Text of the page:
And the digital approach to investment services allows digitally native customers to use the investment platforms on their own terms. Investing in digital tools and channels also broaden a financial institution’s reach beyond the traditional branch model and hours of operation. Our banking clients report that about 25% of their digital wealth traffic occurs during nights and weekends — times their branch teams are not typically available to provide service.

The increasing focus on noninterest income, coupled with the retained deposit revenue, are the two primary drivers we see increasing interest from banks that want to build a wealth practice. Noninterest income is increasingly important to community banks; wealth management services are one of the best ways to increase this differentiated revenue stream.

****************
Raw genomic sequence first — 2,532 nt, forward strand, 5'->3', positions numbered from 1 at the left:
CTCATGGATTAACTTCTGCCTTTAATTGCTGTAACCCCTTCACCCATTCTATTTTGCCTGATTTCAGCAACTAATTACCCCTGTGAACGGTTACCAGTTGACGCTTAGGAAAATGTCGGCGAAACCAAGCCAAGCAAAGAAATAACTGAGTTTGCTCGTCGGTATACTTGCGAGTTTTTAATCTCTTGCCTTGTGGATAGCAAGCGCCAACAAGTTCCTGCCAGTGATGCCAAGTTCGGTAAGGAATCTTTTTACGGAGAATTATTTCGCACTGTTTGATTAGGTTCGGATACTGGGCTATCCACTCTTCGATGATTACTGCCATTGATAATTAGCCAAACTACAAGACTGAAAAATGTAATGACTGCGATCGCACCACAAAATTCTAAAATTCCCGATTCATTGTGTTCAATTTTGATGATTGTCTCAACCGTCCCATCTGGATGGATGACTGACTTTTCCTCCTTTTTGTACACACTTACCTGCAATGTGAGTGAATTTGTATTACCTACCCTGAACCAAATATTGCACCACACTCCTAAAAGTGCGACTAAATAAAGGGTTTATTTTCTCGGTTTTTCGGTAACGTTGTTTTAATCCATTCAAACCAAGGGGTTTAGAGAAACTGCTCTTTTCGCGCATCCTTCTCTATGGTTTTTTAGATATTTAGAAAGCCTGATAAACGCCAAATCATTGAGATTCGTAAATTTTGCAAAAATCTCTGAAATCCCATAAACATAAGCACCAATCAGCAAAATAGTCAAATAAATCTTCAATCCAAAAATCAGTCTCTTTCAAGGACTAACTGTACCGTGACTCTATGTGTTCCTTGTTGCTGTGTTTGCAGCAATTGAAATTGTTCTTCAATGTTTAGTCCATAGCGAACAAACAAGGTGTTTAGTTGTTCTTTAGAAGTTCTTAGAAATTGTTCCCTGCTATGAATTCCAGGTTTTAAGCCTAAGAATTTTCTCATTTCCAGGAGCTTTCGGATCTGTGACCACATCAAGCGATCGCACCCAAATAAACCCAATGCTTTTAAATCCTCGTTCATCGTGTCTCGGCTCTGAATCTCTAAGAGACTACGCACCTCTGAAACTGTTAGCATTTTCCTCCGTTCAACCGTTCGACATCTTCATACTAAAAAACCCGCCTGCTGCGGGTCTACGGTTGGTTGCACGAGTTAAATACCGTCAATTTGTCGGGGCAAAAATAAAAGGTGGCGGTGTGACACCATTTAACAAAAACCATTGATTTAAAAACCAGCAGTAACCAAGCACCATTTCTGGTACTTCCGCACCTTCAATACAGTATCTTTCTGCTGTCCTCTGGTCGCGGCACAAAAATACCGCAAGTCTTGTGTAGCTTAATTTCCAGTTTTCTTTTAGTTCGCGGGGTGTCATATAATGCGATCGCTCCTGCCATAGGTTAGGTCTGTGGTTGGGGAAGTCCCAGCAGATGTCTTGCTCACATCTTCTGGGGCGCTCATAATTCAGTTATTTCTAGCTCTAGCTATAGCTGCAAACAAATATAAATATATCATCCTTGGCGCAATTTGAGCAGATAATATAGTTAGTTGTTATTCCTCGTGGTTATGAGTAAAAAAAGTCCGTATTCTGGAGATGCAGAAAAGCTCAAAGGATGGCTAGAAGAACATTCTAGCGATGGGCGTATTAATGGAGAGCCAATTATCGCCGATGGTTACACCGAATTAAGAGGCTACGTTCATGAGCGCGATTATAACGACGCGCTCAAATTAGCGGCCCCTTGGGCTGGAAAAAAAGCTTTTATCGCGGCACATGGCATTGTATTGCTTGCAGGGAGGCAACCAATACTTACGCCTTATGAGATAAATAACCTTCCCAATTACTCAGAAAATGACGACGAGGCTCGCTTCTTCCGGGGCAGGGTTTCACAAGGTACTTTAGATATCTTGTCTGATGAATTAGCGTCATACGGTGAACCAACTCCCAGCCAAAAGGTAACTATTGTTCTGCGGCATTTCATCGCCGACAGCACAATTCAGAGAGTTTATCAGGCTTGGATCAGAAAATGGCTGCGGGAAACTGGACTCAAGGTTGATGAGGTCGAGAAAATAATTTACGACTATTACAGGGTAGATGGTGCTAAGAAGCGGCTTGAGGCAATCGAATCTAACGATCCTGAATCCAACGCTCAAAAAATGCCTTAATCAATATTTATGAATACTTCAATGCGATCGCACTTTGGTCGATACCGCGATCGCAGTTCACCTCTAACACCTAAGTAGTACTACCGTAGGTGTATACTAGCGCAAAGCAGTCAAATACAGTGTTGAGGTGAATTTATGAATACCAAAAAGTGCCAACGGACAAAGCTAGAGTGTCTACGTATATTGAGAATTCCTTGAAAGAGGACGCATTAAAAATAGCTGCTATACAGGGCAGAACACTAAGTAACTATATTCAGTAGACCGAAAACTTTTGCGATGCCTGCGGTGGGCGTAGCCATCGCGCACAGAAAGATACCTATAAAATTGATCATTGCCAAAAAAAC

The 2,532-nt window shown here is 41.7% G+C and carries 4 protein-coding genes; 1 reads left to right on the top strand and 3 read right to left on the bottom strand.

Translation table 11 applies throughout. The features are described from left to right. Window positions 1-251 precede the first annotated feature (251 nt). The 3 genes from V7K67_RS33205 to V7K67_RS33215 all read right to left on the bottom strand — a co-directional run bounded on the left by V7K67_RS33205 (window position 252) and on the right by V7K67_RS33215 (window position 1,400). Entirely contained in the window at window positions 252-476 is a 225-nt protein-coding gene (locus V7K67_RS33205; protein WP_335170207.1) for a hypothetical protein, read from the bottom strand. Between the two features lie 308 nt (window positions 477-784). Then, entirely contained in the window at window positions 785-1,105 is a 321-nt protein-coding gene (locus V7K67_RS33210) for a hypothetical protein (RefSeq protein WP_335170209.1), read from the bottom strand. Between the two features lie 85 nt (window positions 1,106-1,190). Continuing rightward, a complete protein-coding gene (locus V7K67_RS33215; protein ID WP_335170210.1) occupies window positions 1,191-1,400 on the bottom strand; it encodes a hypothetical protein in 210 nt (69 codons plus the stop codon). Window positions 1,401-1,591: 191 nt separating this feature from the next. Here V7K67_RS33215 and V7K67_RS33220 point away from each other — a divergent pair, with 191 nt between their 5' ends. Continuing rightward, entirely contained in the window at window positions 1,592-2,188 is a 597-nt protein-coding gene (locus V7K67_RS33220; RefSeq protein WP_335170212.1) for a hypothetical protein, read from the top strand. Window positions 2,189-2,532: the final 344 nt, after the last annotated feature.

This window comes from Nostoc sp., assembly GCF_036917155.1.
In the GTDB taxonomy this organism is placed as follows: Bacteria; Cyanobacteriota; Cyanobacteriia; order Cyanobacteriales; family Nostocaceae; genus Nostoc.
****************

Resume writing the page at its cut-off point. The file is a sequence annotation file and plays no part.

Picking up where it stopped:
So, where should banks even begin when it comes to providing wealth services? There are actually a number of ways to do it. The first option is to create a registered investment adviser, or RIA. Traditionally larger banks have built out this function in-house, using their size and scale to support the increased regulatory burden, compliance costs and additional operational requirements. Banks that choose this route maintain complete control over the client experience while the RIA provides trusted, timely advice to clients. But the start-up costs for building an RIA are quite high, so we often see institutions step into the wealth journey through other partnership or outsourcing models.